As I browse social media and the news, I have been seeing many people talk with great confusion about what constitutes an executive order, the constitutionality of such orders and what powers if any the court has to strike down such an order.
In fact, the issue is so confusing that both sides have presented incorrect or incomplete evidence on the matter, depending on whether or not their preferred political party is in power, and justices have decided the use of such powers mainly across their own partisan lines, as opposed to the constitution.
Today, we are going to clear up what an executive order is, whether or not this power can be found in the Constitution and the modern day opinions of the court on such issues.
First off, an executive order is identical to a law. When the president writes and subsequently signs an executive order, it’s seen as a guideline for existing agencies. The new order overrides any such agencies received from Congress or any other authority. As a result, once an executive order is signed, not only does it function as law, but it cannot be overturned by the congress.
The order has dictatorial power until the president decides to cease or replace the order, or it is taken to the Supreme Court to determine the validity of such an order. Furthermore, executive orders are subject to the Constitution, but in specific instances are given great leniency in doing things that would otherwise be unconstitutional especially when these powers are used to direct the military. Examples of such executive orders would be torture and drone strike policy which have changed our global image for better or for worse, and killed tens of thousands, many of whom were innocent civilians.
So now that I have explained what an executive order is, we have to look for whether or not any such order is constitutional. While the modern day courts have claimed they are constitutional, in doing so they have cited no constitutional phrase or wording of the document to validate such powers.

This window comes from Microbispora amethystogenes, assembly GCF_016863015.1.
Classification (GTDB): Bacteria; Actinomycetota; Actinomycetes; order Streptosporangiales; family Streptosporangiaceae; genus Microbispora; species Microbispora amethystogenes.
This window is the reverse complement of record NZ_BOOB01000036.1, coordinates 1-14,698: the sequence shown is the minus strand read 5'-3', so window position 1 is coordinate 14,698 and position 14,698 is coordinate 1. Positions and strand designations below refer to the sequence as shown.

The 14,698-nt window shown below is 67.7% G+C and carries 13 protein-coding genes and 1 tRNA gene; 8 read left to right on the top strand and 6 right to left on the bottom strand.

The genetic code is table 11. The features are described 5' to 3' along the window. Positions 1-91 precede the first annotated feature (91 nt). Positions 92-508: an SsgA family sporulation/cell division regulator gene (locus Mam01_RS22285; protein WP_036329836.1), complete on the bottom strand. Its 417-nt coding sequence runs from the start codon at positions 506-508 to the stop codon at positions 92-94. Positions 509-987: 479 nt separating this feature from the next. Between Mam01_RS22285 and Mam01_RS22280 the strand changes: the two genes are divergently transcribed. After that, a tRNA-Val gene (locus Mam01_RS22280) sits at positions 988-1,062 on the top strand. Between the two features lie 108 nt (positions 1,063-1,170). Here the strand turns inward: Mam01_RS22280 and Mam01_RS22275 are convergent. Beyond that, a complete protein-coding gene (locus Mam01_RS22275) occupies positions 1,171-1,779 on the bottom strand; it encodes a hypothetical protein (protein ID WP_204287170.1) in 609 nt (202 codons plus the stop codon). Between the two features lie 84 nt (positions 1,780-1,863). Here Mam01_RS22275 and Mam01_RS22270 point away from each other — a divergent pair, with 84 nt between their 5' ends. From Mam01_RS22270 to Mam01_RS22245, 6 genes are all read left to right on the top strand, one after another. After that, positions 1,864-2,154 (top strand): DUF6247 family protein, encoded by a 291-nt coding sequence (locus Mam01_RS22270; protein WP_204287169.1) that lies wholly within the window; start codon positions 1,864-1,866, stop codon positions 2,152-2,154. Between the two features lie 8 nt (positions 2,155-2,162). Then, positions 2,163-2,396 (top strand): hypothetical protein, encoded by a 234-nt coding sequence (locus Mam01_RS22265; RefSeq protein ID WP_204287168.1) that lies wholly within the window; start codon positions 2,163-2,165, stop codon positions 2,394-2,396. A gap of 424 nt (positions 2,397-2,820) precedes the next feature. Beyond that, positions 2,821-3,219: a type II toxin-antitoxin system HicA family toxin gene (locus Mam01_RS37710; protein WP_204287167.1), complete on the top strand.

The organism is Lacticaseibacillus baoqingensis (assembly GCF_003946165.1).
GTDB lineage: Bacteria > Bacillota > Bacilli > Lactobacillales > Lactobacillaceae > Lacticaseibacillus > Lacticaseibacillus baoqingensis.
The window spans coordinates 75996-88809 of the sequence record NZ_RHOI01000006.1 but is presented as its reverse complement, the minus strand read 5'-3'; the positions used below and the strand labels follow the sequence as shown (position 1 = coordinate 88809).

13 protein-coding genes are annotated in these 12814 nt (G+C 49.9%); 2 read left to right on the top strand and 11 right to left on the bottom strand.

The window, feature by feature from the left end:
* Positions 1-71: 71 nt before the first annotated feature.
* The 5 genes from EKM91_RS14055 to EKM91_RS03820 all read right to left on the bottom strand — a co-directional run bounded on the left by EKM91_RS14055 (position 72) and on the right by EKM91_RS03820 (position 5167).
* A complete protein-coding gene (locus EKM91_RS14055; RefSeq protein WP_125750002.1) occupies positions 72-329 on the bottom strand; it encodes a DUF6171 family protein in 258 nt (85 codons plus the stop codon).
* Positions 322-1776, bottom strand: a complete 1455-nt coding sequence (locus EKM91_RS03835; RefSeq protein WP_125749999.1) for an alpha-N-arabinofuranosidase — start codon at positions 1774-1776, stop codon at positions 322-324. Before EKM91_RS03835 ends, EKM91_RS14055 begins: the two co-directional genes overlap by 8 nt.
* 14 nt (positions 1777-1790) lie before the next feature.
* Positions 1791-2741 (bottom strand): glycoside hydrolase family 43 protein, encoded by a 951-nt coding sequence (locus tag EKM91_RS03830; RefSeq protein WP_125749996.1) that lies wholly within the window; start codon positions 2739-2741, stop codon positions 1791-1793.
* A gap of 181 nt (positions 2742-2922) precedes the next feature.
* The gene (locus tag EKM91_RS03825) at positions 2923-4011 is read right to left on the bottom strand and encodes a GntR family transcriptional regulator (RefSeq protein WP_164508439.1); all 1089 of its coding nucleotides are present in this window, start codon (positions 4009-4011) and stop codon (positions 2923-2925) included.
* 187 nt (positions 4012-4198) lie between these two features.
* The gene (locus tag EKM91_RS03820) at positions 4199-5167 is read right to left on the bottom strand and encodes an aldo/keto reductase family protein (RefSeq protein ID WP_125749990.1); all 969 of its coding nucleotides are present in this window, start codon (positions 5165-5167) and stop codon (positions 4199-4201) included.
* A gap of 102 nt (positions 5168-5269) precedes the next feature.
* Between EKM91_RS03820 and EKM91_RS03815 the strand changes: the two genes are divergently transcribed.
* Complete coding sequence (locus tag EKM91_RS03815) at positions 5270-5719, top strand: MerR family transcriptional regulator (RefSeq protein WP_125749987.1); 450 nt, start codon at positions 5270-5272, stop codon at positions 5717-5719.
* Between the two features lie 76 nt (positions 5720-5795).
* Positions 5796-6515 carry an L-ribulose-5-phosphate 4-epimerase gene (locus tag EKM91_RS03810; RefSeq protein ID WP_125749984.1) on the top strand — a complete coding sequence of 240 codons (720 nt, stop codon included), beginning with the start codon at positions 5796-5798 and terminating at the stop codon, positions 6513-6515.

As a person who adheres to strict textualism [for more information see my article on jurisprudence], I have to conclude they cannot be constitutional because of the combination of Article 1 Section 3, and the 10th Amendment to the US constitution.
Under these, the presidential powers are outlined. The president is granted little to no power, other than to advise existing agencies how to carry out law, and very few wartime powers only after a congress has declared war.
The 10th Amendment clarifies that all powers not specifically delegated, including executive powers, are reserved to the states or people. This nullifies the argument an individual can do whatever they please so long as the constitution does not forbid it.
Although courts have deferred generally to the President and disagree with my opinion on executive order, they tend to agree with what the second partisan politics forces them to. As an example, President Trump’s “Muslim Ban” is functionally identical to President Obama’s 100+ day travel ban during his presidency, and yet that order was not found to be unconstitutional by the liberal leaning courts of the time, mainly because it was their guy breaking the law.
As a result, the current legal philosophy behind executive orders is, “It’s ok for you to be a dictator so long as you are my dictator,” leading to very confusing and contradictory rulings across the past 200 years of our country’s history.
Now that we have explained both the legitimate legal interpretation, and that of the cheerleader courts, we can talk about whether or not executive orders are a good or fundamentally bad idea for the United States.
My personal problem with them is simple, presidents should not be able to unilaterally pass laws with no accountability to the people. In a representative democracy, it’s intentionally difficult to pass new laws. There is a requirement of 30 states in favor of your law, and additionally for roughly 45-55 percent of the United States population’s representatives to be in favor of your law (the house, which is not perfectly divided in district size).
Any law must pass both the popular vote test and the state vote test, meaning California is as important as North Dakota when considering a new law. The executive order however, requires no such consensus either at the state or popular vote level.
The classic example of this potential pitfall is President Ford, who despite never winning an election was able to pass 169 laws without ever needing to consider the beliefs of the people.
Additionally, due to the fact that executive orders reign supreme over congressional mandate, it’s impossible to overturn them without a new a president, once again going against the checks and balances of a democracy. In short, executive orders are the path to tyranny and have no place in a representative democracy or republic.
Dave Owen is a staff writer for The Dakota Student. He can be reached at [email protected]